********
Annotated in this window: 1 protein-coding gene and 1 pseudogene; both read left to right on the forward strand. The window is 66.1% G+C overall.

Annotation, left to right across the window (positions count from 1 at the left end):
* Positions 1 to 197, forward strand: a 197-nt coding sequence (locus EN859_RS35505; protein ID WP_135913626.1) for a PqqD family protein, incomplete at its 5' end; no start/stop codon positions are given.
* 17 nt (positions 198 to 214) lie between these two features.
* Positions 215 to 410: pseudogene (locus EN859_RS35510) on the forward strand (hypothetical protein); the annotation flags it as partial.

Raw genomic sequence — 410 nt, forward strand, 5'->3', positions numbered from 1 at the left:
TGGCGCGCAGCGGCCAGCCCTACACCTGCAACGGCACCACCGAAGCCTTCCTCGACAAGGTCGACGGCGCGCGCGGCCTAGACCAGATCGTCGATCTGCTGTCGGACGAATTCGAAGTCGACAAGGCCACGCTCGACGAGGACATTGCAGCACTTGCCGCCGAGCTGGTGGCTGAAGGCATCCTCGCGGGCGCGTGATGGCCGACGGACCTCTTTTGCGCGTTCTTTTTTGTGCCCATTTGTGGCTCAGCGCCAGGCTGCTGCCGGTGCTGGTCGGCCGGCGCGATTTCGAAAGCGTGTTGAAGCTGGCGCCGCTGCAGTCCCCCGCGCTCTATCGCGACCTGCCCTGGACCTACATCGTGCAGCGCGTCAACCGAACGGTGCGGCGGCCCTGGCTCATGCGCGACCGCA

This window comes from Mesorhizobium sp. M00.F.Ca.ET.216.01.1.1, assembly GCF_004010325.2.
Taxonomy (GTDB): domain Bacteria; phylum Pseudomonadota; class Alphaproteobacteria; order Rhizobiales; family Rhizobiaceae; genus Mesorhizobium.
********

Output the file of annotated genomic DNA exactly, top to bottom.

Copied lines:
Annotated in this window: 1 protein-coding gene and 1 pseudogene; both read left to right on the forward strand. The window is 66.1% G+C overall.

Annotation, left to right across the window (positions count from 1 at the left end):
* Positions 1 to 197, forward strand: a 197-nt coding sequence (locus EN859_RS35505; protein ID WP_135913626.1) for a PqqD family protein, incomplete at its 5' end; no start/stop codon positions are given.
* 17 nt (positions 198 to 214) lie between these two features.
* Positions 215 to 410: pseudogene (locus EN859_RS35510) on the forward strand (hypothetical protein); the annotation flags it as partial.

Raw genomic sequence — 410 nt, forward strand, 5'->3', positions numbered from 1 at the left:
TGGCGCGCAGCGGCCAGCCCTACACCTGCAACGGCACCACCGAAGCCTTCCTCGACAAGGTCGACGGCGCGCGCGGCCTAGACCAGATCGTCGATCTGCTGTCGGACGAATTCGAAGTCGACAAGGCCACGCTCGACGAGGACATTGCAGCACTTGCCGCCGAGCTGGTGGCTGAAGGCATCCTCGCGGGCGCGTGATGGCCGACGGACCTCTTTTGCGCGTTCTTTTTTGTGCCCATTTGTGGCTCAGCGCCAGGCTGCTGCCGGTGCTGGTCGGCCGGCGCGATTTCGAAAGCGTGTTGAAGCTGGCGCCGCTGCAGTCCCCCGCGCTCTATCGCGACCTGCCCTGGACCTACATCGTGCAGCGCGTCAACCGAACGGTGCGGCGGCCCTGGCTCATGCGCGACCGCA

This window comes from Mesorhizobium sp. M00.F.Ca.ET.216.01.1.1, assembly GCF_004010325.2.
Taxonomy (GTDB): domain Bacteria; phylum Pseudomonadota; class Alphaproteobacteria; order Rhizobiales; family Rhizobiaceae; genus Mesorhizobium.